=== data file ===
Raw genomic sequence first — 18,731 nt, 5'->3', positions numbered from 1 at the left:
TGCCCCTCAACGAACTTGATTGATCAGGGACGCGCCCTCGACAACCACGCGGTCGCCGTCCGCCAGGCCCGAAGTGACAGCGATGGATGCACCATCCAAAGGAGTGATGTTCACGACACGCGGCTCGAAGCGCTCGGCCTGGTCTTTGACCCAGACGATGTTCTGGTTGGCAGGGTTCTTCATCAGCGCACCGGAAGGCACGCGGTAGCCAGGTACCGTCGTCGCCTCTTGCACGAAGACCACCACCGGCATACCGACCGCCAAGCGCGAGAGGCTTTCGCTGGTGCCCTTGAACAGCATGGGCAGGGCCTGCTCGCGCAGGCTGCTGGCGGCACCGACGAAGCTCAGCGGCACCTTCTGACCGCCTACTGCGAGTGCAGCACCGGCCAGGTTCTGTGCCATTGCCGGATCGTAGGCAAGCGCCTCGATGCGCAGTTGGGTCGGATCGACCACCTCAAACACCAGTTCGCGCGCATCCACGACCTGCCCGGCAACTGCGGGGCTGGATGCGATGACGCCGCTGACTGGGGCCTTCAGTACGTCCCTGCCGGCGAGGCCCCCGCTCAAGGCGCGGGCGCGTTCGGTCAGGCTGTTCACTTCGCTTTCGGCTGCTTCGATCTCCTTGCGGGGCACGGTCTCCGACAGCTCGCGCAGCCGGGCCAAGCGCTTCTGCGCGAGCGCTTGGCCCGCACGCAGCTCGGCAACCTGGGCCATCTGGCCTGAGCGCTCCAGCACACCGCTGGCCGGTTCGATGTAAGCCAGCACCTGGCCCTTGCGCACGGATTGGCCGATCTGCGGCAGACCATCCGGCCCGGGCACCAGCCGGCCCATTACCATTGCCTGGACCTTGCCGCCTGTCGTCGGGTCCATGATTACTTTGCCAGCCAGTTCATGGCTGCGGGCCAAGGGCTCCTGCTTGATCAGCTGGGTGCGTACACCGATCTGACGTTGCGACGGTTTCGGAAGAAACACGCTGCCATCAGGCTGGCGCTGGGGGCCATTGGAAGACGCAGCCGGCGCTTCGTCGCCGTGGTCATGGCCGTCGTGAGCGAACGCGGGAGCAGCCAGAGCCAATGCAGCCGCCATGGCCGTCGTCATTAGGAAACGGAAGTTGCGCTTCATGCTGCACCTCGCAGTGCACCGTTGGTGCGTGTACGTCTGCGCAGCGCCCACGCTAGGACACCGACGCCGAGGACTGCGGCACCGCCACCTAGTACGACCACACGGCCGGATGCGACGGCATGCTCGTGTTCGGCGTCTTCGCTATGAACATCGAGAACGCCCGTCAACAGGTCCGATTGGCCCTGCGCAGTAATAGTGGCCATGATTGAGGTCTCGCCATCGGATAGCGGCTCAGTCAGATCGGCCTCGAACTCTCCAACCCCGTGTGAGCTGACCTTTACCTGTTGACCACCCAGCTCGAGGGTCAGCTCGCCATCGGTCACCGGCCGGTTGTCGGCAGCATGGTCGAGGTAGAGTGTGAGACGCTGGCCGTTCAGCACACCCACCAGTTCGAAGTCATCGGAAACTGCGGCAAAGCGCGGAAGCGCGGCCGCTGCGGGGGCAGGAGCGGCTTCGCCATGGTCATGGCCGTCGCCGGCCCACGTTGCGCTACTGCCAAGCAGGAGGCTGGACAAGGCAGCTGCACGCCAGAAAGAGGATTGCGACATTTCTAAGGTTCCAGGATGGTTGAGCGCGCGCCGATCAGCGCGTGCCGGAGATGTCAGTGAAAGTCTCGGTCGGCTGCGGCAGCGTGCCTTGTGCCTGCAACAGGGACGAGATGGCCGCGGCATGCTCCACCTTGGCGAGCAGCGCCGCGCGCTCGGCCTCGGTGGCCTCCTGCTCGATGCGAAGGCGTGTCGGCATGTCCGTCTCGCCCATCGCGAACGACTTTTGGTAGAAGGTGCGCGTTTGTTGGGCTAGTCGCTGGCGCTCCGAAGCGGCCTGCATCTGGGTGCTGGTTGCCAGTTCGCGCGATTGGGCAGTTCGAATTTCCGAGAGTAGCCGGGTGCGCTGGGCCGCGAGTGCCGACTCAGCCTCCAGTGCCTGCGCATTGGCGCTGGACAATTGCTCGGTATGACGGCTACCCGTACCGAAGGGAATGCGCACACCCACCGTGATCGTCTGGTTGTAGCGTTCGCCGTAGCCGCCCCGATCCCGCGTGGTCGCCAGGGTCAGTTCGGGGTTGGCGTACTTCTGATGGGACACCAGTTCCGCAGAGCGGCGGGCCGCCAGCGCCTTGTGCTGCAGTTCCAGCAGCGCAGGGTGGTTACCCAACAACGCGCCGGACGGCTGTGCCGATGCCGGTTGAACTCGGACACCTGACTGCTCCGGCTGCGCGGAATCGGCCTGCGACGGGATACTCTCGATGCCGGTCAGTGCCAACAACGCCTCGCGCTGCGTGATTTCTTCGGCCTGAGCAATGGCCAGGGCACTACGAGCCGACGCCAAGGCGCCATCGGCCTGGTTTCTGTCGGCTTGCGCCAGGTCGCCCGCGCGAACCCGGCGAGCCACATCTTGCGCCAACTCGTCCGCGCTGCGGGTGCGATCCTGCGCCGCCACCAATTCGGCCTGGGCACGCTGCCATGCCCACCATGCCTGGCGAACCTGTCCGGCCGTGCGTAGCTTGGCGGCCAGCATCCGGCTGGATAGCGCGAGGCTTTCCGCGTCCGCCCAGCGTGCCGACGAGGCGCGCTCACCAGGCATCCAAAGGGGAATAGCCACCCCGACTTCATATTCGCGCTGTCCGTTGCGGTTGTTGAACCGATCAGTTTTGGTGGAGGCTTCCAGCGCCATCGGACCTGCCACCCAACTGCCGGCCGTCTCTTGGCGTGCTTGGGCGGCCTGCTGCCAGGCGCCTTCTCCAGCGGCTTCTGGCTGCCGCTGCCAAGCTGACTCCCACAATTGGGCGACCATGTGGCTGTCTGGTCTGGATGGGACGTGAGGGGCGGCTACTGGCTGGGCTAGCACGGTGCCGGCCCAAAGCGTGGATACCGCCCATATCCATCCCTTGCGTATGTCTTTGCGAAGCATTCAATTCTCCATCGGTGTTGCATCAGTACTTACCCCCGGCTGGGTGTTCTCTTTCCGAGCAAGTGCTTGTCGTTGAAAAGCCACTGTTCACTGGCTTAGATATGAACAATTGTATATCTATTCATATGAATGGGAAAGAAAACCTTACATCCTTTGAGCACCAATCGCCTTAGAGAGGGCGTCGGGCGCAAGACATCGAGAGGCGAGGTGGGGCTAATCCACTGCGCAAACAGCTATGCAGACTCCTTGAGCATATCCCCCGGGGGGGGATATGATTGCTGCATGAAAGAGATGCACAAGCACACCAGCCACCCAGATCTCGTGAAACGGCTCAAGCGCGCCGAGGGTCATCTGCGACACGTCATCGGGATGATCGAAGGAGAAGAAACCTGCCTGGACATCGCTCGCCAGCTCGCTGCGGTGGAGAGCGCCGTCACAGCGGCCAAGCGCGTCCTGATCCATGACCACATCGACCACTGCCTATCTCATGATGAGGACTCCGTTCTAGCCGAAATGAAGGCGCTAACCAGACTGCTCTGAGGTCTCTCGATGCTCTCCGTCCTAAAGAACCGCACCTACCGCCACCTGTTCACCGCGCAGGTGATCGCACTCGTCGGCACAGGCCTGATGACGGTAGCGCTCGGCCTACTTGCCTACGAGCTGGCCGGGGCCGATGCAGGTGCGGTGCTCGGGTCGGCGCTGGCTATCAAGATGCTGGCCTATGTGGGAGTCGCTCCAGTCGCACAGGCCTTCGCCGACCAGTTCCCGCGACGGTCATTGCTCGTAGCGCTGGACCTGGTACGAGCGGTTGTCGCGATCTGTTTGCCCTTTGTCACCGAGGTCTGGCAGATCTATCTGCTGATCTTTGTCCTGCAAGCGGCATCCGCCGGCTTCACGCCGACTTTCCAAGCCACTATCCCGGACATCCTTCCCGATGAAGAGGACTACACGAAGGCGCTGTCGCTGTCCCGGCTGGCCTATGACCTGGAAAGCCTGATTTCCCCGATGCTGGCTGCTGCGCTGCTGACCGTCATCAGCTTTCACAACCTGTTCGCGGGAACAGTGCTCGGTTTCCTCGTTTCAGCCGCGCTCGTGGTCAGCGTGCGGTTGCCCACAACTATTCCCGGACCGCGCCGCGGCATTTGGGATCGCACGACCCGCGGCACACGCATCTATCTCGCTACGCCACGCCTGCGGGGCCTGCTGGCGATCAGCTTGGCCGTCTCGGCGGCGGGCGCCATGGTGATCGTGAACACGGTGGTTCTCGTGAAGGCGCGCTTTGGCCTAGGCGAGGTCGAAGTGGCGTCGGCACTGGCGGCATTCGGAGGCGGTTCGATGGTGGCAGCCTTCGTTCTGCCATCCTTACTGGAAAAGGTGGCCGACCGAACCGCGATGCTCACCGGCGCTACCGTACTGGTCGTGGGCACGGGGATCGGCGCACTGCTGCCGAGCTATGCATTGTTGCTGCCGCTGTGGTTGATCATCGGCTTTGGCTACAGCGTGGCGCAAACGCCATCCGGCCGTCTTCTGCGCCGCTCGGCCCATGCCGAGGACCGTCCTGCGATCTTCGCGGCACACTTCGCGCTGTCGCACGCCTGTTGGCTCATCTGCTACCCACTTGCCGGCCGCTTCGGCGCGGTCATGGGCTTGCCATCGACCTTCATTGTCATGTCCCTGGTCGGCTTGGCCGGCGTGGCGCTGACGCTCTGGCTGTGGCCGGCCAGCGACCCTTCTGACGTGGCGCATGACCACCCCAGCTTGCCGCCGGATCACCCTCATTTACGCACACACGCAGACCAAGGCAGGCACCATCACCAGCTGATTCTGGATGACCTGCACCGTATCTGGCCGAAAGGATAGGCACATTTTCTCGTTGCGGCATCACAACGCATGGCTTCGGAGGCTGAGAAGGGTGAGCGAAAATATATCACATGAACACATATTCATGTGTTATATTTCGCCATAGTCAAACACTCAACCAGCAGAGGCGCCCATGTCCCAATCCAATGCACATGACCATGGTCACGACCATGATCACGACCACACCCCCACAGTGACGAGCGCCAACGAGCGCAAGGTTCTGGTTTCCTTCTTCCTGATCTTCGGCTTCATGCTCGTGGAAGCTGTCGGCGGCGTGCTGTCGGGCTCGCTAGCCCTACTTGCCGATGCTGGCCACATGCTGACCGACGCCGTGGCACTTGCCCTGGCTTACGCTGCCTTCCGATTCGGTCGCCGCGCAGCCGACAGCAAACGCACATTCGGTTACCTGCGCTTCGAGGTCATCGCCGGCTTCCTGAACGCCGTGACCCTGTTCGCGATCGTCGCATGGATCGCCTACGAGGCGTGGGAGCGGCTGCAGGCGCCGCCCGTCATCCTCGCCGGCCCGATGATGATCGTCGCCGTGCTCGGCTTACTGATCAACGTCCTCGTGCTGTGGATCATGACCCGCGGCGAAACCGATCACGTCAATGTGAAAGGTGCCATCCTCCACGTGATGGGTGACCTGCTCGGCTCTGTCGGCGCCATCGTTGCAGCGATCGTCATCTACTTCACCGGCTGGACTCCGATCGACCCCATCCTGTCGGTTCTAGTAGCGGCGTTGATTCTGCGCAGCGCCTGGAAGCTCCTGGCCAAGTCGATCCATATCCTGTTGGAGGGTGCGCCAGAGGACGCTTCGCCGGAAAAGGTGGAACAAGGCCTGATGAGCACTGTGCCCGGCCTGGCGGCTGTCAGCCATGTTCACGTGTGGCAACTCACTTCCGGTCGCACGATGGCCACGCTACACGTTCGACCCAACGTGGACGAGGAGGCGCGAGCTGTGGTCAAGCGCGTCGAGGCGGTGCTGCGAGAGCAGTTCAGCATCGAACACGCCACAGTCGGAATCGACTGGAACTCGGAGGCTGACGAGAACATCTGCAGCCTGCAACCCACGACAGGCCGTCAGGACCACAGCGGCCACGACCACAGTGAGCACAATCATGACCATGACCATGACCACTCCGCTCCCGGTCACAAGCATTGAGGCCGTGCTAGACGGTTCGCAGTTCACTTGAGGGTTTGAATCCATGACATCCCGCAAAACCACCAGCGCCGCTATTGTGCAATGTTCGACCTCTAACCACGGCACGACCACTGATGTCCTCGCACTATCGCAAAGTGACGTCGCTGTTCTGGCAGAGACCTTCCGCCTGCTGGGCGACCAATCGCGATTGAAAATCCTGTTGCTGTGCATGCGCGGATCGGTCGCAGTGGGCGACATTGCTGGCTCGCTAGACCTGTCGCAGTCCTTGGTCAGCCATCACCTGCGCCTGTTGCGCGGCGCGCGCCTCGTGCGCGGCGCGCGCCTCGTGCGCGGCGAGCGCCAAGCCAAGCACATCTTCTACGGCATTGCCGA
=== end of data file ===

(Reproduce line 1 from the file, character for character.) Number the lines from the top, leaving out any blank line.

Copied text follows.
Raw genomic sequence first — 18,731 nt, 5'->3', positions numbered from 1 at the left: